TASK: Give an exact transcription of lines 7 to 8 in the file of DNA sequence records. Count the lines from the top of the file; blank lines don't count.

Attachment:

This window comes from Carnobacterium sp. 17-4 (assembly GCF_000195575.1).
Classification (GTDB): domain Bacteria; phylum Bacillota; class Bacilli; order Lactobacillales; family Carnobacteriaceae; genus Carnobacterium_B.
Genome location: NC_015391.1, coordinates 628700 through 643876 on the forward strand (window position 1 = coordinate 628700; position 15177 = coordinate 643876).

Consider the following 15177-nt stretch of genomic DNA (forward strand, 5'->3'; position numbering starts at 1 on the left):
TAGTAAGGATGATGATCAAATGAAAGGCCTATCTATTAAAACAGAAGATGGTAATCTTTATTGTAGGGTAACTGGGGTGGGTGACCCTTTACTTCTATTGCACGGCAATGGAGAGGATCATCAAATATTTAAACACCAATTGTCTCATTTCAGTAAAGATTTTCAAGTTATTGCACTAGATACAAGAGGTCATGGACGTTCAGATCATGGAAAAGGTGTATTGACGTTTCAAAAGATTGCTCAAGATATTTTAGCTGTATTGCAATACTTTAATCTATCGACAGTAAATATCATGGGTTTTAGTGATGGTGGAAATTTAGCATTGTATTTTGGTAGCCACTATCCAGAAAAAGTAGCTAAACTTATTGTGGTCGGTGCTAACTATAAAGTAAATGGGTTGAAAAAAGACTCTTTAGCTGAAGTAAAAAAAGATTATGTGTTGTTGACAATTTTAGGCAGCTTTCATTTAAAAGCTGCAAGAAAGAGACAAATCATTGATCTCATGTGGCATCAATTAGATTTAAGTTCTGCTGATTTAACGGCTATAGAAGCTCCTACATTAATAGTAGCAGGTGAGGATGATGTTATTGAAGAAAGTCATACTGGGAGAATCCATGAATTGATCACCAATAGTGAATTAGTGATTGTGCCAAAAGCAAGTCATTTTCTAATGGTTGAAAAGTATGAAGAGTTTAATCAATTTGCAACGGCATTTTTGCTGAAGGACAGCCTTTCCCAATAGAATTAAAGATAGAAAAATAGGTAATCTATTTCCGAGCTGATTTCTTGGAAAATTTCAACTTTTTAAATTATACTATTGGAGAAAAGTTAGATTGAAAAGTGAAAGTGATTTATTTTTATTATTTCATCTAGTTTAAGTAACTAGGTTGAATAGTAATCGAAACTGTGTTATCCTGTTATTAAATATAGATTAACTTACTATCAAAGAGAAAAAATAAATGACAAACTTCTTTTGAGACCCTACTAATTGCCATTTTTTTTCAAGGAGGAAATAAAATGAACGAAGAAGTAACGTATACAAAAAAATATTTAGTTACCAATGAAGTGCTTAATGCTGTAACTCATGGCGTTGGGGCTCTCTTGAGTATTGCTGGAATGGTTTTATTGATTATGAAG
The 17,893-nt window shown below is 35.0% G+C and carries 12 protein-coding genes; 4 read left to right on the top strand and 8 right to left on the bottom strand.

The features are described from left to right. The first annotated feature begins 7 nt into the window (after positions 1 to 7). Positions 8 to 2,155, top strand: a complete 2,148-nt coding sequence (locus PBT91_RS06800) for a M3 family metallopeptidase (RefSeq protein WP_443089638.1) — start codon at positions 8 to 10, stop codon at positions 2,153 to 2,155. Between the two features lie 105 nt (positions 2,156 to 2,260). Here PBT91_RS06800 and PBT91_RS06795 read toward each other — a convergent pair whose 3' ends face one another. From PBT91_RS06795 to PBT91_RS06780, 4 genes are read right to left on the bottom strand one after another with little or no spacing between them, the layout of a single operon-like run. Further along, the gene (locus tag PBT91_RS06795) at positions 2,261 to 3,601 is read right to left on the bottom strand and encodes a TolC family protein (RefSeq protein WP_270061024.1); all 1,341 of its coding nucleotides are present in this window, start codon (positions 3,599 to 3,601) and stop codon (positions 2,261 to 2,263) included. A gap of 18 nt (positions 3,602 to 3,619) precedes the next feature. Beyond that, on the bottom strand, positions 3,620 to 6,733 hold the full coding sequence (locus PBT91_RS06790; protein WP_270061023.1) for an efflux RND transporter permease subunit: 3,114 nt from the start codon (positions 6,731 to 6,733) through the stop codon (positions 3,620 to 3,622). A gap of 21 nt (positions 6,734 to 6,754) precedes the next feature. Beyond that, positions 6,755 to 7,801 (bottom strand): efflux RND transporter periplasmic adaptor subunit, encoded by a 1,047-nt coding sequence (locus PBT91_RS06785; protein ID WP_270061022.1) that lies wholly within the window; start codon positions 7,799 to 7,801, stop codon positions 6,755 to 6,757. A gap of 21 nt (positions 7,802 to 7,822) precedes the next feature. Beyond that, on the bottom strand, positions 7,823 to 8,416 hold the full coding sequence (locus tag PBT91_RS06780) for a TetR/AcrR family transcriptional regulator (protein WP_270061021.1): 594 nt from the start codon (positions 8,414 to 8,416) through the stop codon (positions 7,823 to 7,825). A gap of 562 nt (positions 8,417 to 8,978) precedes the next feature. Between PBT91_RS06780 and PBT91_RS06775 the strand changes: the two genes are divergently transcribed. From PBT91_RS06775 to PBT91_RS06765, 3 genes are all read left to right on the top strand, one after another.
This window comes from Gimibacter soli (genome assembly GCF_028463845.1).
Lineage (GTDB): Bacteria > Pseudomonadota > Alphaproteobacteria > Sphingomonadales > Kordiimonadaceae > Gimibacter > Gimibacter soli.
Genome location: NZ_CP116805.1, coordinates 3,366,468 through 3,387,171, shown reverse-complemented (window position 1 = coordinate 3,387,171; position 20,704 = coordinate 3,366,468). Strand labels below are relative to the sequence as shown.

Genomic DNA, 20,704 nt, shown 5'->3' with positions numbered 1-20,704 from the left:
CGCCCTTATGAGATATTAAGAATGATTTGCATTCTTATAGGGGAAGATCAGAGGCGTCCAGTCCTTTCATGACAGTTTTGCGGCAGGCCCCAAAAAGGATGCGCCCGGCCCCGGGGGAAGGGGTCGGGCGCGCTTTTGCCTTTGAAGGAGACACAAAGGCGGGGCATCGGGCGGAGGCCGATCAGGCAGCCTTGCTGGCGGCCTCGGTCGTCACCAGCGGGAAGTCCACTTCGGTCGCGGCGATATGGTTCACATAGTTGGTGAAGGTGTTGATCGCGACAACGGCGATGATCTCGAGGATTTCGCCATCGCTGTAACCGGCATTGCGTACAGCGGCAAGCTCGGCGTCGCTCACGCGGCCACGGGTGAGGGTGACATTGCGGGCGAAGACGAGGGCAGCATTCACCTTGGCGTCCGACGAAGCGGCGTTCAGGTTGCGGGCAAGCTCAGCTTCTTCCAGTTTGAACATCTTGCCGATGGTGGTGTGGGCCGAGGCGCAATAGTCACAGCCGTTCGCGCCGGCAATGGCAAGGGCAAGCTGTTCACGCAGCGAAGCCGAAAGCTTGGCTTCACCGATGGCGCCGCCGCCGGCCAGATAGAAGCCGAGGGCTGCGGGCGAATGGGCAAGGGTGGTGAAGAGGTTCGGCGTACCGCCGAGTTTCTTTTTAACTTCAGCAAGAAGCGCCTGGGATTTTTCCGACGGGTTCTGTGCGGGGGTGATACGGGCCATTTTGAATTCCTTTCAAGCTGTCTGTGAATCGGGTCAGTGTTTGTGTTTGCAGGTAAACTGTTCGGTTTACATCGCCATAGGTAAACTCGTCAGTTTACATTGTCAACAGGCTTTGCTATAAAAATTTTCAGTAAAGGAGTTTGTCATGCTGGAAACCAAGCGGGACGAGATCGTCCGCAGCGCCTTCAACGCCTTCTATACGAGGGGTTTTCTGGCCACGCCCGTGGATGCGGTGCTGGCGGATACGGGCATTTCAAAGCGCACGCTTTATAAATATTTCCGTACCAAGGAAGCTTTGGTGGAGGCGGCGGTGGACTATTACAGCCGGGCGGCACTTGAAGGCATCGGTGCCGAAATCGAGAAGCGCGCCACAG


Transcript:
The features are described from left to right. The first annotated feature begins 7 nt into the window (after positions 1 to 7). Positions 8 to 2,155, top strand: a complete 2,148-nt coding sequence (locus PBT91_RS06800) for a M3 family metallopeptidase (RefSeq protein WP_443089638.1) — start codon at positions 8 to 10, stop codon at positions 2,153 to 2,155. Between the two features lie 105 nt (positions 2,156 to 2,260). Here PBT91_RS06800 and PBT91_RS06795 read toward each other — a convergent pair whose 3' ends face one another. From PBT91_RS06795 to PBT91_RS06780, 4 genes are read right to left on the bottom strand one after another with little or no spacing between them, the layout of a single operon-like run. Further along, the gene (locus tag PBT91_RS06795) at positions 2,261 to 3,601 is read right to left on the bottom strand and encodes a TolC family protein (RefSeq protein WP_270061024.1); all 1,341 of its coding nucleotides are present in this window, start codon (positions 3,599 to 3,601) and stop codon (positions 2,261 to 2,263) included. A gap of 18 nt (positions 3,602 to 3,619) precedes the next feature. Beyond that, on the bottom strand, positions 3,620 to 6,733 hold the full coding sequence (locus PBT91_RS06790; protein WP_270061023.1) for an efflux RND transporter permease subunit: 3,114 nt from the start codon (positions 6,731 to 6,733) through the stop codon (positions 3,620 to 3,622). A gap of 21 nt (positions 6,734 to 6,754) precedes the next feature. Beyond that, positions 6,755 to 7,801 (bottom strand): efflux RND transporter periplasmic adaptor subunit, encoded by a 1,047-nt coding sequence (locus PBT91_RS06785; protein ID WP_270061022.1) that lies wholly within the window; start codon positions 7,799 to 7,801, stop codon positions 6,755 to 6,757. A gap of 21 nt (positions 7,802 to 7,822) precedes the next feature. Beyond that, on the bottom strand, positions 7,823 to 8,416 hold the full coding sequence (locus tag PBT91_RS06780) for a TetR/AcrR family transcriptional regulator (protein WP_270061021.1): 594 nt from the start codon (positions 8,414 to 8,416) through the stop codon (positions 7,823 to 7,825). A gap of 562 nt (positions 8,417 to 8,978) precedes the next feature. Between PBT91_RS06780 and PBT91_RS06775 the strand changes: the two genes are divergently transcribed. From PBT91_RS06775 to PBT91_RS06765, 3 genes are all read left to right on the top strand, one after another.
This window comes from Gimibacter soli (genome assembly GCF_028463845.1).